Last Updated: 10/03/09
Electric cars are driven by large electric motors usually rated between 3.5 and 28 horsepower. For those accustomed to gas engines, this may not seem like much power, but the rating systems used for gas engines and electric motors are so different that the numbering system is almost meaningless. Gas engines are rated at their peak hp, electric motors are rated at their continuous hp. The peak hp of an electric motor is usually 8 to 10 times its continuous rating.
Electric vehicle drive motors can be divided into two basic groups, DC or direct current motors, and AC or alternating current motors.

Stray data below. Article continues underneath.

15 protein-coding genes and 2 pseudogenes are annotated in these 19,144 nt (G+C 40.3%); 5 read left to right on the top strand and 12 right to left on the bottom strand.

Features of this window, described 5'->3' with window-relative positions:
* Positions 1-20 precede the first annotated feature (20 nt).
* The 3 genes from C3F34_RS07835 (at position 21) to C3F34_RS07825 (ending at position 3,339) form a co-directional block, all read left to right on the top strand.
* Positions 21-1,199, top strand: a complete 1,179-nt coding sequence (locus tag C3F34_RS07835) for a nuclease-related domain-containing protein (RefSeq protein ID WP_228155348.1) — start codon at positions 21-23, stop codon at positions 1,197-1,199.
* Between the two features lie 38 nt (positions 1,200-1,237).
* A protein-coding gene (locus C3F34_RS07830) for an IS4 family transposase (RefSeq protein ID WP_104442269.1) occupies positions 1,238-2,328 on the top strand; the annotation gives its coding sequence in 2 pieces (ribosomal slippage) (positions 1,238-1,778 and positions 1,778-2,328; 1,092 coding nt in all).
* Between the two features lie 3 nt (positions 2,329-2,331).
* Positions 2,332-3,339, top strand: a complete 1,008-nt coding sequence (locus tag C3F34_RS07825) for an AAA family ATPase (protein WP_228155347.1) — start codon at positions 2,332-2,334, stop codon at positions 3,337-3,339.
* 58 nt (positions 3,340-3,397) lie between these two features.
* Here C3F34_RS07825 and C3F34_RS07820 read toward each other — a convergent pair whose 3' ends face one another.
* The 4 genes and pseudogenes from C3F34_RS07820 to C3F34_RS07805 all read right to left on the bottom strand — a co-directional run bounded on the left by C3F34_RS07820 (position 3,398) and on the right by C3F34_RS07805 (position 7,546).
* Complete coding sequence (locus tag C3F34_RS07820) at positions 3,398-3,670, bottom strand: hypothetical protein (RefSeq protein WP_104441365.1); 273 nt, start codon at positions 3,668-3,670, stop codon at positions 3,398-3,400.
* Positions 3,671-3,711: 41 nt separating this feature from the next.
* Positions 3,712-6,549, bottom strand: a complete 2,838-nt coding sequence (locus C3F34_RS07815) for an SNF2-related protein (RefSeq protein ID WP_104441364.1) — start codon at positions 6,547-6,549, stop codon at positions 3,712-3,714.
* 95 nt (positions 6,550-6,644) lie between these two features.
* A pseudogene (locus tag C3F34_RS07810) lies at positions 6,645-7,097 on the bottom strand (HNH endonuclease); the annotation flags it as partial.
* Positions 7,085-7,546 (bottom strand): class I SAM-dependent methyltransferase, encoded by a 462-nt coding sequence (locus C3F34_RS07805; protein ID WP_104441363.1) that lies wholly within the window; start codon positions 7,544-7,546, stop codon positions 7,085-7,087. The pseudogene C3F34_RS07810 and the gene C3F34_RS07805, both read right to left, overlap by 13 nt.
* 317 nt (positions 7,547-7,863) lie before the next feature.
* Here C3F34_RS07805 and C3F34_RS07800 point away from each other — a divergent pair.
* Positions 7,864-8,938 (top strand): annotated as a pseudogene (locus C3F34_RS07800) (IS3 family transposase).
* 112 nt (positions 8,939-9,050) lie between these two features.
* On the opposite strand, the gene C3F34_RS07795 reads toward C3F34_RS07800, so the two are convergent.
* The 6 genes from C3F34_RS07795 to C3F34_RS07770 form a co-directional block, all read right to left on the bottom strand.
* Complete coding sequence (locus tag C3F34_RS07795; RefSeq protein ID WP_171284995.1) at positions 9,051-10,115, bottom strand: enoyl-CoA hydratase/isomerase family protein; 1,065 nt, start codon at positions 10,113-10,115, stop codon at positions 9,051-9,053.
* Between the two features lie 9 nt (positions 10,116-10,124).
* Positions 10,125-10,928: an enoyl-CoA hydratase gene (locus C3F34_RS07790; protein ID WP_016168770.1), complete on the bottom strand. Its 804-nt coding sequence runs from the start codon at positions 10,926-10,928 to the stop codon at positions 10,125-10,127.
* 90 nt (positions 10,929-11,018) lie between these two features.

DC motors have a long history in EV use. The most commonly used version is what is known as a series-wound motor, which means the armature and field windings are wired in series. Other designs include shunt-wound, compound-wound, and permanent magnet motors.
At the present time AC motors are most commonly found in commercially built EVs, as they require more sophisticated and complex control systems than DC motors. AC control systems for hobbyist conversions are on the horizon, and will likely become available within the next year or two.
Suitable motors for electric conversions are available from most EV parts suppliers. Follow this link for a current list.